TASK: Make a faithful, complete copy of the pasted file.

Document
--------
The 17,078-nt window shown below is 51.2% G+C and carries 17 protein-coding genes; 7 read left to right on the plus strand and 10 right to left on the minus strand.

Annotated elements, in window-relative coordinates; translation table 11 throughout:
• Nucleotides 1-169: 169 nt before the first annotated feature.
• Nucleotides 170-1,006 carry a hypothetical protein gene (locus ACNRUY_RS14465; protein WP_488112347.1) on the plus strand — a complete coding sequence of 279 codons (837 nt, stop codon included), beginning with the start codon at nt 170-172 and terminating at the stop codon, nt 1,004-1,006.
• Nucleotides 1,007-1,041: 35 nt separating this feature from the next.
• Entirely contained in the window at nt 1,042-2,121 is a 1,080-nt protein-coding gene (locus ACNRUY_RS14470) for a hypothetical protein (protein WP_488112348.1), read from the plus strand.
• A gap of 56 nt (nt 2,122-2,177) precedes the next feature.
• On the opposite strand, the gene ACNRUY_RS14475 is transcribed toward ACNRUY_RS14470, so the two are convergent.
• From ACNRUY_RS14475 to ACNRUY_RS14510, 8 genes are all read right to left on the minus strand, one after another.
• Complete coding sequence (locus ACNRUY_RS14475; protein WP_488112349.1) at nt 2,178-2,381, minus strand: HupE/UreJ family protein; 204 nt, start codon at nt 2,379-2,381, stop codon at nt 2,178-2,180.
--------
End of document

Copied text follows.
The 17,078-nt window shown below is 51.2% G+C and carries 17 protein-coding genes; 7 read left to right on the plus strand and 10 right to left on the minus strand.

Annotated elements, in window-relative coordinates; translation table 11 throughout:
• Nucleotides 1-169: 169 nt before the first annotated feature.
• Nucleotides 170-1,006 carry a hypothetical protein gene (locus ACNRUY_RS14465; protein WP_488112347.1) on the plus strand — a complete coding sequence of 279 codons (837 nt, stop codon included), beginning with the start codon at nt 170-172 and terminating at the stop codon, nt 1,004-1,006.
• Nucleotides 1,007-1,041: 35 nt separating this feature from the next.
• Entirely contained in the window at nt 1,042-2,121 is a 1,080-nt protein-coding gene (locus ACNRUY_RS14470) for a hypothetical protein (protein WP_488112348.1), read from the plus strand.
• A gap of 56 nt (nt 2,122-2,177) precedes the next feature.
• On the opposite strand, the gene ACNRUY_RS14475 is transcribed toward ACNRUY_RS14470, so the two are convergent.
• From ACNRUY_RS14475 to ACNRUY_RS14510, 8 genes are all read right to left on the minus strand, one after another.
• Complete coding sequence (locus ACNRUY_RS14475; protein WP_488112349.1) at nt 2,178-2,381, minus strand: HupE/UreJ family protein; 204 nt, start codon at nt 2,379-2,381, stop codon at nt 2,178-2,180.